Agbor also known as Ominije as it was founded by Omini from Aguleri and it is an Igbo town in Delta state. Agbor was once affiliated with the Benin Empire before Benin was conquered by the British. Sitting on the throne is Benjamin Ikenchuku Keagborekuzi who goes by the title of “Dein of Agbor” which is the name of his ruling house (the traditional ruler is usually referred to as Eze or Obi). He was crowned king just two years and four months after his birth following the death of his father making him the youngest monarch ever to ascend a royal throne according to the Guiness Book of Records in 1981. Following his coronation, he left the shores of Nigeria to pursue his academics and returned to Agbor in 2001. He was appointed the fourth Chancellor of the University of Ilorin by former president Olusegun Obasanjo in 2006 making him the youngest vice chancellor of a federal university. He is Officer in the Order of the Crown, Belgium and also the Vice-Chairman, Delta State Traditional Rulers Council.
Oba of Benin:
The Oba of Benin, or Omo N’Oba, is the traditional ruler of the Edo people and head of the historic Eweka dynasty of the Benin Kingdom. Omo N’Oba N’Edo Uku Akpolokpolo Erediauwa I was crowned ‘Oba of Benin Kingdom’ in 1979, making him the 38th Oba of Benin and the head of the traditional state of Benin. Since his ascension to the throne, he has used his position to settle disputes between politicians such as resolving the dispute between Anenih and former Edo state Governor Lucky Igbinedion.
Oba of Lagos:
Although holding no political power, the Oba of Lagos is usually sought for counsel and sponsorship by politicians. The King of Lagos is the traditional and ceremonial head of Lagos, a historical Yoruba kingdom that went on to become one of the largest cities in Africa after first giving its name to Lagos State, the acknowledged financial heart of contemporary Nigeria. The reigning Oba of Lagos is his Royal Highness Oba Rilwan Babatunde Osuolale Aremu Akiolu I who was took up the crown of king in 2003. He is also known as the Eleko of Eko
Olu of Warri:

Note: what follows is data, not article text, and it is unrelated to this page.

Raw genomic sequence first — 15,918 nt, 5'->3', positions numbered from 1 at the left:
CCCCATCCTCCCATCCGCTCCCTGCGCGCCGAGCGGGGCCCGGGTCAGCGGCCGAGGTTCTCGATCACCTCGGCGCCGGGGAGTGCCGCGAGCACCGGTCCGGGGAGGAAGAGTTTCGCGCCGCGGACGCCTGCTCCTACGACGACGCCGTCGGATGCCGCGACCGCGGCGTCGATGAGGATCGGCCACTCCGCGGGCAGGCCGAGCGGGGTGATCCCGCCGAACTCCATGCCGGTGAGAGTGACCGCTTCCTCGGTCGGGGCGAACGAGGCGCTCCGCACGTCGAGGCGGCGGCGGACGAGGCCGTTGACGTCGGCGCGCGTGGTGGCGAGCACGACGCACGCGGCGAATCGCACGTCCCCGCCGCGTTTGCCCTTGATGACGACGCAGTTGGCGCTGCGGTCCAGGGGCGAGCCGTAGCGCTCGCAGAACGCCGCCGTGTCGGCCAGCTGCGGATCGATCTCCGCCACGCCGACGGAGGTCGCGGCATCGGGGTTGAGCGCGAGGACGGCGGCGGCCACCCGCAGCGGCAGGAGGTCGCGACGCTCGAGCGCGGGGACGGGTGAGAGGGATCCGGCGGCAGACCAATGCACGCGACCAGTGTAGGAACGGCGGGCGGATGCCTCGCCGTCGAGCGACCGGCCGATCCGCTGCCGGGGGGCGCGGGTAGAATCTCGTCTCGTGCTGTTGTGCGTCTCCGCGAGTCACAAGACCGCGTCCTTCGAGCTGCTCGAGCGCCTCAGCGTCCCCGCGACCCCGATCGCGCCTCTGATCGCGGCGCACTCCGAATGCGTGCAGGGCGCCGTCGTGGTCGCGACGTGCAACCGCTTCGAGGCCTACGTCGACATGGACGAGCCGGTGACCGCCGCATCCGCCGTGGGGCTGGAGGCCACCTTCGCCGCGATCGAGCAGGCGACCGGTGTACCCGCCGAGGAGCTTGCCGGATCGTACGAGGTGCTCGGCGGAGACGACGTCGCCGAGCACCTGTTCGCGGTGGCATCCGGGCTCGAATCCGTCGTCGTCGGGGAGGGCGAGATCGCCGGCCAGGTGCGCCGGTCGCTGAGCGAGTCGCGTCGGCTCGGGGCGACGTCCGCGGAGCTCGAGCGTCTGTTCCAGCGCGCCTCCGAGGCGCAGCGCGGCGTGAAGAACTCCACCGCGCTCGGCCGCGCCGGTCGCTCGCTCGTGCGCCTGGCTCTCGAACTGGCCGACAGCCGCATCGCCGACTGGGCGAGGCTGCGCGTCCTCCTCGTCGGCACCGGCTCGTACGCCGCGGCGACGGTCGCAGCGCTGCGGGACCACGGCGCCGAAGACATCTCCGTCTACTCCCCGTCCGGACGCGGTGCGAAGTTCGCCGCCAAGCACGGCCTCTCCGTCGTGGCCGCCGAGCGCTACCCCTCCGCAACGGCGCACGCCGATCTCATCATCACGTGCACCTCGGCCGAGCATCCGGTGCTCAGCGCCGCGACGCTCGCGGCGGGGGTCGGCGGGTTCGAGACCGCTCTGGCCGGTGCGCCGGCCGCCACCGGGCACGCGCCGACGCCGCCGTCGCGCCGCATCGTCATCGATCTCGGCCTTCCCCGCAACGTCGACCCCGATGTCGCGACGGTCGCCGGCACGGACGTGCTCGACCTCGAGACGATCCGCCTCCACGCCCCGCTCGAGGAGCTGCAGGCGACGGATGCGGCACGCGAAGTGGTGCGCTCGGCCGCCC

The Kingdom of Warri is a traditional state based on the town of Warri in Delta State, Nigeria. The Olu of Warri is the head of the Itsekiri people and the position is currently held by Godwin Toju Emiko who had his coronation on the 2nd of May, 1987. He was made a member of the Warri Traditional Council since 1983 and was also a Member of Warri Local Government Council, where he served in several capacities. A lawyer by profession and the second university graduate to ascend the great throne of Warri Kingdom.
Obi of Onitsha:
The post of Obi of Onitsha is recognized by the state and federal government as he is regarded as a representative of his people. He is the traditional leader of Onitsha in Anambra state and Igwe Nnayelugo Alfred Nnaemeka Achebe currently sits on the throne. Born on 14 May, 1941, he had his coronation on the 3rd of June, 2002 and has since then contributed significantly to the development of his people.
Olubadan of Ibadan:
The title Olubadan means “Lord of Ibadan” and it is the royal title of the king of Ibadan land. It usually takes decades to groom an Olubadan for the mantle through stages of chieftaincy promotion, thus meaning that just about any male born title-holder of the metropolitan center is a potential king. Olubadans are usually appointed from the two ruling lines to the throne, Egbe Agba (civil) and Balogun (military) on rotational basis following the death of a monarch. The 11 high chiefs that formed the Olubadan-in-council, apart from the Seriki and Iyalode, are recognised as the traditional head of each of the 11 LGs in Ibadanland. They are appointed as presidents of customary courts, who are expected to adjudicate on matrimonial, land, boundary and other communal disputes. Oba Samuel Odulana, Odugade is the current Olubadan and although the position like many other monarchical positions is now largely symbolic, the Olubadan remains a prominent figure and has influence on matters of local politics as well as question political leaders on issues such as violence, corruption and lack of true democracy in the region.